Flourish Wealth Management
Director of Wealth Management
Derek Hagen has close to 15 years of wealth management experience. Derek has gained valuable expertise in leveraging technology to support the financial planning process. Derek has a passion for helping clients understand their relationship with money and aligning their money with their lives.
Derek worked full time while attending Minnesota State University Moorhead in his hometown of Moorhead, Minnesota. After earning his degree in Economics, Derek moved to the Twin Cities in Minnesota and started his career working for an investment management firm. There, he gained valueable knowledge about financial technology, calculating and reporting investment performance, trading investment portfolios, and investment operations. He later moved to an investment advisory firm helping clients determine the best portfolio to reach their financial goals. Derek emphasizes deeply listening to clients to fully understand their financial situation and long- and short-term goals. Only after diagnosing does he offer a prescription.
Derek lives in Minnetonka, Minnesota with his wife Katie and their animals, Whiskers the cat and Bingo the dog.
BA, Economics, Minnesota State University Moorhead
Assets Under Management:
Flourish Wealth Management is a Registered Investment Adviser. No information provided here is a solicitation or offer to sell investment advisory services. Flourish Wealth Management provides individual client services only in states in which it has filed or where an exemption or exclusion from such filing exists. Registration as an Adviser does not imply a certain level of skill or training.
It sounds like your son wants to buy a home but doesn't have the credit needed to get a mortgage, and you are interested in buying the home for him.
I would not advise doing this for several reasons. Your son can likely still rent an apartment and be happy. While renting, he can save money for a down payment and work on repairing his credit. You don't want to jeopardize your retirement to purchase someone else a house. Your retirement account is likely tax-deferred, so you would have to pay taxes on any withdrawals that come out of the account, and if you are under 59.5 years old you would have a penalty on top of that. Your son has more time than you do. Taking a withdrawal from your retirement account could mean you would have to work longer than you would want to. Lastly, consider what your son did in order to get bad credit. I don't know the backstory, but it's common to hear that kids in this situation have bad spending habits. So if that's the case her and your plan was for your son to pay you back, you have to at least consider the scenario where he doesn't or can't pay you back.
I am happy to hear you have taken steps to make smart decisions with your money. Great work.
It sounds like you want to take some of your savings and try to get a better rate of return. You may know this, but I'll point out that greater returns come with greater risk, meaning that the investments could fall in value. If you keep the long run in mind and study a little bit of market history, this shouldn't be too much a problem for you, though. Don't put any money into the stock markets that you might need within a few years.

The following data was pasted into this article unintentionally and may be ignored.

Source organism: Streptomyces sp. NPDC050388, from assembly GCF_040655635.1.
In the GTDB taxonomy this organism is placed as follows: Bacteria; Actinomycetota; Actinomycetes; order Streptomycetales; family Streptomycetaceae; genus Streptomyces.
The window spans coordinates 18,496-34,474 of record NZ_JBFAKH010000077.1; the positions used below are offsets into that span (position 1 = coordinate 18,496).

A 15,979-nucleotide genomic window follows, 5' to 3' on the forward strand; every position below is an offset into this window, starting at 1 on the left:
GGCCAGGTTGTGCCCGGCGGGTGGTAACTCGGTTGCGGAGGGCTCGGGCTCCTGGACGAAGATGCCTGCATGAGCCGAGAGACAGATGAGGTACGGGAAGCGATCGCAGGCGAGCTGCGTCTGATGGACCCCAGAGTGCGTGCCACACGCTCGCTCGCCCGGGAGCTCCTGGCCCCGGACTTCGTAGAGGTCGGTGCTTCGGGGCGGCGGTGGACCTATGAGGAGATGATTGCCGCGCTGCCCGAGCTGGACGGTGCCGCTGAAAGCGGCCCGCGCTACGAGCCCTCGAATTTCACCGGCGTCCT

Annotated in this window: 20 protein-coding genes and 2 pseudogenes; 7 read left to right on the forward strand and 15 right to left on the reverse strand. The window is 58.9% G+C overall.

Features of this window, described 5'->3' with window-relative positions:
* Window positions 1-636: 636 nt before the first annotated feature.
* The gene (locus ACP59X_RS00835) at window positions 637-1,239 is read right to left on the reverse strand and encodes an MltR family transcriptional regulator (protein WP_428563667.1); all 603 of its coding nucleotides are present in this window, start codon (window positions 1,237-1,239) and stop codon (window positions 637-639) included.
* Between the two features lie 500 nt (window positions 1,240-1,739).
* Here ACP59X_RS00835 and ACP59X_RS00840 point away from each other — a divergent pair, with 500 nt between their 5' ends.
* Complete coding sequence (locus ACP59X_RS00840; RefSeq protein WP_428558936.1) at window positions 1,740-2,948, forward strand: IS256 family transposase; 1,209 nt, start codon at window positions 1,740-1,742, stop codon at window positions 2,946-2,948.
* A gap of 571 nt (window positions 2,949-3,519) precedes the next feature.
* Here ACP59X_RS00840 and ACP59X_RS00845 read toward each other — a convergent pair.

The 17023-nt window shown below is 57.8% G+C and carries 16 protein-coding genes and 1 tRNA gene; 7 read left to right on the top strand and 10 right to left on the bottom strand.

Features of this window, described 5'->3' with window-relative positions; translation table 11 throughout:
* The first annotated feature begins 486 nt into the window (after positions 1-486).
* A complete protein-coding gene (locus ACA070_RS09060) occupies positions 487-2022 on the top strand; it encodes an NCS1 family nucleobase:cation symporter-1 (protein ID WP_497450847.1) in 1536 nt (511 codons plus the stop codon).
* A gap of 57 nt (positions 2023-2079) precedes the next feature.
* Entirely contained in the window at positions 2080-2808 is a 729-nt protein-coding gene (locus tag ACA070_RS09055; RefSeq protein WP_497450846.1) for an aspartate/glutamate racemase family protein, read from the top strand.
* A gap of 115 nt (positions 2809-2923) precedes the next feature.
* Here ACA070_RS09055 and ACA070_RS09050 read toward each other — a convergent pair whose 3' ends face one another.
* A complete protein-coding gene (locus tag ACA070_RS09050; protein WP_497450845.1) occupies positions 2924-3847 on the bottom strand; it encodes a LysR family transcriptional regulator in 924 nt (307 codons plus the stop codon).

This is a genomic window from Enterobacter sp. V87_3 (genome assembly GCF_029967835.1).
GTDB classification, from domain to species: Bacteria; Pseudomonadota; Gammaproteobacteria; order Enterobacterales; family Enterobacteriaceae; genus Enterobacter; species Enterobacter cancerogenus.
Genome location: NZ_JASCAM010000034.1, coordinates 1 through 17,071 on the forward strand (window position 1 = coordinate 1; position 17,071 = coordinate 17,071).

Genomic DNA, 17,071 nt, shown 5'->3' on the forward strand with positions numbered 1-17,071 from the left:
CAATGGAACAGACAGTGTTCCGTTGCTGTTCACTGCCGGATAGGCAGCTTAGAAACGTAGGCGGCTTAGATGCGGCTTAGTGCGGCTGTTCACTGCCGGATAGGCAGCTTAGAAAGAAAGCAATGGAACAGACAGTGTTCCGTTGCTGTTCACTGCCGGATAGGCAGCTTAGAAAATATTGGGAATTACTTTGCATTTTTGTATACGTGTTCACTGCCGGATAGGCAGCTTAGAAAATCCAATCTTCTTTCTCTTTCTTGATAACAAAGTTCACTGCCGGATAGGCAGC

Index investing is an efficient way to gain exposure to stocks. Props to you for knowing that. The first thing I would suggest is figuring out what areas of the market you are comfortable with. You can invest in an all-U.S. index or in an all-world index. I would suggest looking for funds that are broadly diversified. You should be able to find which index each fund tracks and find out what kinds of companies and how many companies are in that index. A good indicator is to look at the number of holdings (if you are looking for exchange-traded funds you can use ETF.com to find these data). Ideally this number will be very high. You also want to look for funds with low expenses. Look at thinks like the expense ratio, which is how much to pay to the fund company, and the turnover ratio, which indicates how much the fund buys and sells stocks. You want both of these number to be low.
If you have a brokerage account open (like at Vanguard, Schwab, Fidelity) than you can buy ETFs in your account. I would suggest looking at fund companies like Vanguard, Schwab, iShares, or SPDRs.
It sounds like you have done a lot of research - great work!
I like the simplicity of your approach and it may be a great strategy for you. I think the experts you refer to prefer different strategies because they want to either spend down the taxable accounts first since those are the least tax advantaged, or withdraw from retirement accounts if you are in low tax brackets so you can get money out of your retirement accounts at lower rates.
One option is to consider consolidating accounts. Depending on who the account holders are, you should be able to get all your retirement accounts down to two IRAs (one in your name and the other in your wife's name). That way you would only have 2 Required Minimum Distributions (RMDs) when you turn 70.5.
Until then, since you will not be makign earned income, your income will come from interest, dividends, and capital gains on from your brokerage accounts, and wirhdrawals from your retirement accounts. So, depending on the balances in your accounts and the amount of income you receive, one strategy is to "fill up" the lower tax brackets with money from your retirement accounts. That way to you don't waste the opportunity to get money out of your accounts at lower rates and it will get the balances of your retirement accounts down so that your RMDs aren't so high.